It’s a shame. Looking at the bullet point list of the things accomplished in the past year by this company… is the corporation acting as though parents are objects to be measured (and fleeced) or souls to be nurtured?

I believe, based on the observed actions, that the company leadership sees dollar signs instead of souls when they look at enrollment numbers. Until that changes, we will continue to stay away and I cannot, in good conscience, recommend anyone be involved. I am legitimately terrified for those who are serving in leadership positions because the abuse of law and power are so thick there that it’s as though no one can get away unscarred.

I grieve for that. I bet you grieve for that, too.

But we don’t grieve as those who have no hope, because a curriculum company is not our idol. It is not the silver bullet. It is not the golden ticket we can’t function without possessing.

Our kids will be ok if we choose another path that has fewer pitfalls.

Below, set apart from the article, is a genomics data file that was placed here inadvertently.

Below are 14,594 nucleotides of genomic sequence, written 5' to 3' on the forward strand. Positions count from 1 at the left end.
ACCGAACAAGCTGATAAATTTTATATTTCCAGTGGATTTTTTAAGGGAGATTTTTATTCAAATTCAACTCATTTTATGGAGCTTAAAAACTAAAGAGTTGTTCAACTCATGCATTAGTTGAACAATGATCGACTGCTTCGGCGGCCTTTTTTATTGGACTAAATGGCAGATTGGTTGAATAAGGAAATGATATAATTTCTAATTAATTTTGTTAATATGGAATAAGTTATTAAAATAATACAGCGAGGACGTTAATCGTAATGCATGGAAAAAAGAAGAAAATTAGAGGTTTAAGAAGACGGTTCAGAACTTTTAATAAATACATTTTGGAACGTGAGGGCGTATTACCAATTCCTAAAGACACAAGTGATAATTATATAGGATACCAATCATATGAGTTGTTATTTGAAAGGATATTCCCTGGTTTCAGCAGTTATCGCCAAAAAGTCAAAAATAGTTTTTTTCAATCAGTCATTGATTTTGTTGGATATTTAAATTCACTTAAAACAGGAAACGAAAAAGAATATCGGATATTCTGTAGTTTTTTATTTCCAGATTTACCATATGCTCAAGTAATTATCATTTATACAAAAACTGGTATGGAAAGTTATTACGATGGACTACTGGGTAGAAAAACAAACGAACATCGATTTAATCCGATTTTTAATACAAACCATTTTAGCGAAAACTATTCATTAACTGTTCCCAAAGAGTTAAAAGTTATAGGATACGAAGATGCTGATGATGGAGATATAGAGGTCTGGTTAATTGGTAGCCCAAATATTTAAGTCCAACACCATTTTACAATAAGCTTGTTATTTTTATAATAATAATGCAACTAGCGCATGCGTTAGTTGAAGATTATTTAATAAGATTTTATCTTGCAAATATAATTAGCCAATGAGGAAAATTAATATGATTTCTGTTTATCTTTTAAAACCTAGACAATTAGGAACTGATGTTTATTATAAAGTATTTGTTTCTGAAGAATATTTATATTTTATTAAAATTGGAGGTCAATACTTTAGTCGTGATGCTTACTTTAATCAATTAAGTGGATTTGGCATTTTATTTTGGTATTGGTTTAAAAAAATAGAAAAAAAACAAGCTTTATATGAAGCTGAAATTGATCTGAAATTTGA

If anything can be said about this past year it is that I have learned even more where to place my trust and that is in a God who is unmovable, unsurprised, and so incredibly interested in the true best for me and our family.

If anything can be said about this past year it is that I have learned even more where to place my trust and that is in a God who is unmovable, unsurprised, and so incredibly interested in the true best for me and our family.

I’d love to hear your stories of how you’re doing a year (or more) out in the comments!

Facebook Comments

2 thoughts on “It’s Been A Year

  • June 28, 2020 at 10:14 am
    Permalink

    Oh my! We left that same group in 2017, after experiencing similar issues. I had also served in multiple leadership roles and there were so many issues that I just couldn’t in good conscience be affiliated with them any longer. I’m sad to hear that things haven’t improved and in fact may have gotten worse, we loved our early years in community with that group so very much and I wish that corporate would face the issues and deal with them in a straightforward manner!

    Reply
    • June 28, 2020 at 11:10 am
      Permalink

      I have hoped for the same. It surprises me that even though I became quite vocal about my concerns… not one person has attempted to help me understand where I am “wrong.” In the absence of people trying to have a conversation about this I am left thinking their only response is, “well nothing is perfect, we’re all flawed…” and yet they continue to sign up for more.

      Reply

Leave a Reply to Juggler Cancel reply

%d bloggers like this: